New UK Prime Minister worries about research funding and climate action | Science

The election of Liz Truss as Prime Minister of the United Kingdom has sparked unease in the already troubled British scientific community and concern among conservationists. Truss, whose election was announced by the Conservative Party today and who previously served as Foreign Secretary under outgoing leader Boris Johnson, has said little about science. But she said she wanted to review government spending, and science is “potentially a big money maker to plunder”, says James Wilsdon, science policy researcher at the University of Sheffield.

Johnson, who resigned from office in July after a series of scandals and the shock resignation of several of his ministers, had championed what his government called a “science superpower” agenda. He promised to double public spending on research between 2020 and 2024, boost open access publishing and cut the bureaucracy that prevents British science from recruiting overseas talent. His government had taken steps to deliver the promised funding increases.

Truss’s opponent in the leadership race – decided by Conservative Party members – was Rishi Sunak, who served as Johnson’s chief finance minister. Sunak had promised to support the “science superpower” agenda, and as the minister who chaired the current science budget, he might have felt more pressured to deliver on the promises of the previous government, Wilsdon says. But Truss has also made favorable comments about science during her campaign, says Sarah Main, the campaign’s executive director for science and engineering – and she can argue for the role of R&D in her budget policy, which emphasizes growth and innovation.

Truss inherits the lingering uncertainty over whether and how the UK will participate in Horizon Europe, the European Union’s seven-year, €95 billion science funding scheme, following Brexit. A late 2020 deal paved the way for the country to join, but the EU withheld approval due to ongoing trade disagreements, particularly over Northern Ireland. In August, Truss launched a month-long formal dispute resolution process over the standoff. That could put her in a position to opt out of the UK’s participation in Horizon Europe while saying she has done everything in her power to join, says Wilsdon. The £15bn set aside for the UK’s contribution to Horizon – or for a national alternative called “Plan B” if negotiations fail – could become another source of money to plunder. “I’m not very optimistic,” says Wilsdon.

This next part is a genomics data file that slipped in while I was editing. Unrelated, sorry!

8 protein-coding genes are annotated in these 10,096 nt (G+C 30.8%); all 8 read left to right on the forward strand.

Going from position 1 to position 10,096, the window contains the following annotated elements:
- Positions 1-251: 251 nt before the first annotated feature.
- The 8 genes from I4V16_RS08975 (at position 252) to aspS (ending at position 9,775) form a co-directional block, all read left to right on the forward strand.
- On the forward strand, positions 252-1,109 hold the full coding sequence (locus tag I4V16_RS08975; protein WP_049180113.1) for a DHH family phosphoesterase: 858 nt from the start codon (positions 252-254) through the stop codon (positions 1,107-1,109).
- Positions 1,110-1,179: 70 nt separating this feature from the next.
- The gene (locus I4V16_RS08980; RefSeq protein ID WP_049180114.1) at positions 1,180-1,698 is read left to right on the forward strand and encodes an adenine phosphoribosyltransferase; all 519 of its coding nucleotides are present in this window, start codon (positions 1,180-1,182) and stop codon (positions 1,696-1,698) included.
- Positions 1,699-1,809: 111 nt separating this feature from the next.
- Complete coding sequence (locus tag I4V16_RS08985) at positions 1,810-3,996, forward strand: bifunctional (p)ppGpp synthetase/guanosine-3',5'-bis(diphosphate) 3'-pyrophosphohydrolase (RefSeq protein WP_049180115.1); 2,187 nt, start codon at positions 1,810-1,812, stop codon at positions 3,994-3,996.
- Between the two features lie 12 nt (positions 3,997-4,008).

Truss’ hardline stance on the Northern Ireland issue points to “challenges ahead” in resolving the Horizon issue, Main says. But the new administration could also trigger a reset and improvement in relations with Europe, she says. Certainty over participation in Horizon is needed, Adrian Smith, president of the Royal Society, said in a statement today: ‘While we wait, trust in and around UK science is diminishing and we are losing talent. It would be a real victory for the new Prime Minister to finish the scientific part of Brexit now. »

Shaun Spiers, executive director of think tank The Green Alliance, said both Truss and Sunak were “really depressing” about their commitment to climate action and environmental protection. A particular cause for concern has been the desire of both candidates to get rid of EU legislation, including regulations on environmental protection, food safety and chemicals. The loss of these regulations – which the UK is now free to remove from its national interpretation of EU laws – would be “very bad news for the environment”, says Spiers, although it is unclear that the British public supports a rollback on environmental protection.

But Truss can still come back. Johnson, famous for his years of writing climate denialist columns, described a “road to Damascus” moment after his science advisers confronted him with the facts. Johnson went on to try, “albeit intermittently, to make climate and nature an important part of his premiership,” Spiers says. Theresa May, who preceded Johnson as prime minister, also gave no indication she was serious about the climate before being elected to the leadership but later set the net zero target of the government for 2050 into law and launched a 25-year environmental plan, he says. “So I guess we’re starting from a clean slate.”

The British Conservative Party is not as fiercely opposed to climate action as Conservative parties, for example, in the United States and Australia, Spiers says, but the party has a hard line of climate deniers and agitators. Both Truss and Sunak distanced themselves from this group during their leadership campaigns, signing a pledge from the Conservative Environment Network that committed them to climate and environmental action. And one of Truss’ rumored cabinet appointments offers reason for optimism. Kwasi Kwarteng, who as a former energy and industry minister “understands the issues and is committed to action”, Spiers said, is likely to be appointed chief finance minister. “All is not lost, by any means,” Spires says.

The next general election is due to be held in January 2025 at the latest, giving Truss only two guaranteed years as prime minister. “She has a pretty short window to make her mark,” Main says. “I think we can expect to see her move quickly.”

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